RTC Block Diagram

RTC Block Diagram
Real Time Clock (RTC):
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The basic functions of a real time clock (RTC) are used to display the current time and an alarm
clock with calendar functions.
 The alarms are basically a CPU interrupts.
 Most of the RTC are designed for ultra low power.
 The RTC is driven with 32 KHz clock.
 There are various RTC like
I) RTC_A (uses ACLK or SMCLK).
II) RTC_B (uses LFXT (32 KHz crystal)).
 RTC_A is used on F5529 and provides to use external crystal or internal (on chip) REFO.
 RTC_B is used on FR5969 which is driven with Low frequency external crystal.
 The advantage of RTC_B can be operate LPM 3.5
RTC Block Diagram
 The input clock is divided by pre scalar 0 and pre scalar 1 to provide Sec, Min, Hour, and Day of
Week (DOW), from there to Day, Month, and Year.
 These pre scalar count values are used to…
 Create time-stamps
 Set displays & etc.
RTC Interrupts:
Interrupts are of six types:
1) Alarm (RTCA): Generate interrupt if match between time register and alarm register for
 Minutes
 Hours
 Day of the week

Day (of the month)
2) Interval timer (RTCTEV):
 Generates when RTC count events occur.
 Interrupt can happen for each minute, each hour, midnight, & noon.
3) Pre scalar 0(RT0PS) & 4) Pre scalar 1(RT1PS) : RTC has a capable of generating the time based
interrupts from the pre scalar count value when clock rate is divided by 2, 4, 8, 16, 32, 64, 128, 256.
5) Ready (RTCRDY) : Used to tell or notifies the CPU to safe read or write the RTC registers.
6) Oscillator fault: Generates when CPU is running in LPM 3.5, which cannot detect oscillator. Then
this interrupt wakes up the CPU and notify that the fault occurred at oscillator.
RTC Control Register (RTCCTL):
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If RTCHOLD is set then the clock does not run by default.
The current time and date held in registers.
The egiste s so eti es ill e as o d le gth fo a essi g the ea .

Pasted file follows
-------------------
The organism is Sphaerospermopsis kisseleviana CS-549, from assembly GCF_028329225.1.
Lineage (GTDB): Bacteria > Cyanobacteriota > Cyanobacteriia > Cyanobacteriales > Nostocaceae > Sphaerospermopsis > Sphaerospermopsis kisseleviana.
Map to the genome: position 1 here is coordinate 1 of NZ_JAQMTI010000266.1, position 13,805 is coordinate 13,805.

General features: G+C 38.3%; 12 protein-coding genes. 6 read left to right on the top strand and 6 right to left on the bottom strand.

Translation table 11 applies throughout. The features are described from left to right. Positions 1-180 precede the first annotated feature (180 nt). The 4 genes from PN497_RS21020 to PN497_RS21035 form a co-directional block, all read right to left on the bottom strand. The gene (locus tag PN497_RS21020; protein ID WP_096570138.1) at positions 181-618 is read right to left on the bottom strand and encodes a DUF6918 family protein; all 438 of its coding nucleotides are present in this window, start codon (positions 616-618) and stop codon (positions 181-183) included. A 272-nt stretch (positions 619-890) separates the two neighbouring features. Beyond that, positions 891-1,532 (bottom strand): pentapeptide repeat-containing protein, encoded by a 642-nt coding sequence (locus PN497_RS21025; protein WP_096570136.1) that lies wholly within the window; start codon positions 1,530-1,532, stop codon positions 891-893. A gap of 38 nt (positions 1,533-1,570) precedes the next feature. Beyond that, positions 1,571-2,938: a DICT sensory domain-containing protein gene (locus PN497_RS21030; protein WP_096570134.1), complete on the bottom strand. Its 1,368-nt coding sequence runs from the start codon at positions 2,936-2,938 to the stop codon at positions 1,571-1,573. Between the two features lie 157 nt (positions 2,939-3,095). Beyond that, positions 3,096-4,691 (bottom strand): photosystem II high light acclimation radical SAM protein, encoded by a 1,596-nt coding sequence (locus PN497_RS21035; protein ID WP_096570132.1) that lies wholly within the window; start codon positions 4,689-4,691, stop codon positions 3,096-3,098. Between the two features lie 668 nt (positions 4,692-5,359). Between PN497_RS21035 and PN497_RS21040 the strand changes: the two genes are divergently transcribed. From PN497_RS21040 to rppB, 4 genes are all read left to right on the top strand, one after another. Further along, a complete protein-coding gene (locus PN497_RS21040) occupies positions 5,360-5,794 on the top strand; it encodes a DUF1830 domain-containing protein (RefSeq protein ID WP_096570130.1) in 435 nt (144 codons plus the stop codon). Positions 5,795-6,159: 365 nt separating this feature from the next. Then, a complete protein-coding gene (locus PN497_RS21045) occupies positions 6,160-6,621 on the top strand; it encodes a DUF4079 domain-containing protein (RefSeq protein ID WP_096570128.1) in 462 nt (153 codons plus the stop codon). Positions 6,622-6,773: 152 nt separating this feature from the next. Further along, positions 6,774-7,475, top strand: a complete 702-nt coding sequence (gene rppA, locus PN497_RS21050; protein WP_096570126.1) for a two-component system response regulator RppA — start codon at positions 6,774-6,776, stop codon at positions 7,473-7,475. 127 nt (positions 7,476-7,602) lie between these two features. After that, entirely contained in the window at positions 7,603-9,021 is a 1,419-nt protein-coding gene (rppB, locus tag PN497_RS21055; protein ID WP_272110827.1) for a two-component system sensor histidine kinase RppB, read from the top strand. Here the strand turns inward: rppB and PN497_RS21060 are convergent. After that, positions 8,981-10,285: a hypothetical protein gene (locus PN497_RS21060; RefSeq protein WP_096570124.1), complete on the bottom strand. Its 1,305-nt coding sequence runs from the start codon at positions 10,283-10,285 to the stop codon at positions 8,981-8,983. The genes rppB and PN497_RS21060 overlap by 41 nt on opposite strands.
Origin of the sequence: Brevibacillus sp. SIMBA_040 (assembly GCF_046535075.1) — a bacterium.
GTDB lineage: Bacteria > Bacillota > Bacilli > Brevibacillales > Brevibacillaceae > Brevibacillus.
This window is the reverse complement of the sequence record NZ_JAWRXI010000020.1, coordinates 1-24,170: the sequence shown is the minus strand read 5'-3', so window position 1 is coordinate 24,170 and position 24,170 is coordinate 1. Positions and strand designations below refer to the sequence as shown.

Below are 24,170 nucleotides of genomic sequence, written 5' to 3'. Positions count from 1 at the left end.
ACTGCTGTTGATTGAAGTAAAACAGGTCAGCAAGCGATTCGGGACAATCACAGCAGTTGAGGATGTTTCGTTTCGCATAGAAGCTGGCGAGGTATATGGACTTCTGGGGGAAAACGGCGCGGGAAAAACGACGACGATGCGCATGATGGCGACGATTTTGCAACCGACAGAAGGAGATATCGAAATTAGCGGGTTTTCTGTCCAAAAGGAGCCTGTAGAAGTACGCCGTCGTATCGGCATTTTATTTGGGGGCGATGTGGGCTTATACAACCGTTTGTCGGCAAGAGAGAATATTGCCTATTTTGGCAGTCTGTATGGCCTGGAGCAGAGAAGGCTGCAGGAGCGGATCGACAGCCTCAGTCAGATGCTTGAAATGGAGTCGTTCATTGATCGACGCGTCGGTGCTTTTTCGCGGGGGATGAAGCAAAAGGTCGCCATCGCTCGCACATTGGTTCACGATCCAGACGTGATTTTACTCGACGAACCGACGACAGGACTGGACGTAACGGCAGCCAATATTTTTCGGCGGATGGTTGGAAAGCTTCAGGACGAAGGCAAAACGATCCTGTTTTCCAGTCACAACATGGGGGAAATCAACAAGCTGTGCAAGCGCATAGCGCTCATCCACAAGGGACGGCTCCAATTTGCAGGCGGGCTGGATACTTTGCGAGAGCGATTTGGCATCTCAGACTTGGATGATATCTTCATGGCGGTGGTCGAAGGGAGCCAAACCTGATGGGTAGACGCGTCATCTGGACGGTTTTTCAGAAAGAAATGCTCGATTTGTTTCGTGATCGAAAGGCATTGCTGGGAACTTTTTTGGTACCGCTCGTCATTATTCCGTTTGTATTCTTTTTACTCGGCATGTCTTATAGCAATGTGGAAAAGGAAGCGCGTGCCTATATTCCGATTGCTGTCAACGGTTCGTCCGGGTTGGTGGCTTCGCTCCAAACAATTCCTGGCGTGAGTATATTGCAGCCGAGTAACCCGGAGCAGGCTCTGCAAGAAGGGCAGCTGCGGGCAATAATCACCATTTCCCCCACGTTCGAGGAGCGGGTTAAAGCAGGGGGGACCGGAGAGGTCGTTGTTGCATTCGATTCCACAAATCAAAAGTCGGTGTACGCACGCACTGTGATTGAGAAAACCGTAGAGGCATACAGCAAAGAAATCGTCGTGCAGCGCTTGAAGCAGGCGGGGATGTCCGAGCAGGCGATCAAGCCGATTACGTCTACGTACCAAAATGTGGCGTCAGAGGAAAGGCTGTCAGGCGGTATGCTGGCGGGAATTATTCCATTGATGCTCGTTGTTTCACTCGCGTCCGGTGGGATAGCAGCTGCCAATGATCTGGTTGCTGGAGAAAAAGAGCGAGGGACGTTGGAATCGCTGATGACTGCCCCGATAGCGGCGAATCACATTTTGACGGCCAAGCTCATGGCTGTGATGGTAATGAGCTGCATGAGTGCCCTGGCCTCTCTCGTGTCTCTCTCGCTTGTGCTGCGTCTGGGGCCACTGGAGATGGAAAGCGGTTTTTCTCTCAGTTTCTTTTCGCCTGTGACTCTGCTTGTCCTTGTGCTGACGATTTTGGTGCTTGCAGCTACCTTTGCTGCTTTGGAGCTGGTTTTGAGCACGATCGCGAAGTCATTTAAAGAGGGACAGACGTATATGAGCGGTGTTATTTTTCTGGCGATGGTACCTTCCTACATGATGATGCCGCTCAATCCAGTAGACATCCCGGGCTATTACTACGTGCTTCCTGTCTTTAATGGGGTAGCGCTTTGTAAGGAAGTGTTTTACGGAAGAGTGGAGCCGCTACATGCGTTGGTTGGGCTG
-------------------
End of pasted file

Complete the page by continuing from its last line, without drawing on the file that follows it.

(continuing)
The RTCBCD is used to set the display.
The RTC takes the control on Basic Timer 1, when BTDIV bit = 1.
The interrupt flag bit RTCFG is enabled when RTCIE bit is set.
The flag is set for every minute, hour, daily at noon and at midnight based on RTCTEVx bit.
The bit RTCTEVx determines the intervals.
The maskable interrupts can be accessed in two ways:
1. Interrupts are generated when RTCIE bit is set. Both BTIFG & RTCFG are set when an
interrupt occurs and cleared automatically when it served.
2. Interrupts come from Basic Timer1, if RTCIE is clear. The interval is determined by BTIPx. The
Real-Time Clock sets its RTCFG flag according to RTCTEVx but this does not request an
interrupt. A program can poll the flag to check whether an interval of time has elapsed and
must clear RTCFG in software.
Additional features of RTC:
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All ‘TC s o k i LPM
The RTC_B and RTC_C can be operates in LPM 3.5 due to RTC_B & RTC_C are access the LF crystal
directly.
RTC_B / RTC_C provide BCD conversion
RTC_A can be used as 32-bit counter (rather than calendar mode).
Counter mode generates an overflow interrupts.
Measurement in Capture Mode:
 The capture mode is used to take a time stamp of an event. (Time at which it occurs).
 The timer can be used in two opposite ways as mentioned.
1. In most cases the timer clock is either ACLK or SMCLK.
 In the first method to measure the length of a single pulse the both edges are
captured (start & end).
 The du atio of the pulse is easu ed ith u it of the ti e lo k s pe iod.
 The rising edges of the pulse are captured for a periodic signal (falling edge if
needed).
 For a good resolution of a signal the period of the clock should be less than the
duration.
2. The second method used to measure a signal with a higher frequency.
 The signal is captured the events with clock edges whose frequency known.
 The difference between the timer clock and captured value gives the frequency
rather than the period.
 The first method is much more common.
Example:
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Many speed sensors produce a given number of pulses per revolution of a shaft where capture
mode is used to measure the period between pulses.
In communication the capture mode is used to detect the time stamp of the start time of data
received.
The FLL can be emulated with capture mode to compare the frequencies of SMCLK and ACLK.
Measurement of Time: Press and Release of a Button
 For example the time between press and release of the button S2 is connected to port P1.1 active
low with pull-up resistor.
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The Timer_A runs fast in continuous mode to detect the switch bounce.
The period should be longer than the press of button is 0.5 s.
The ACLK is accurate when it comes from crystal but SMCLK is not unless a FLL is used.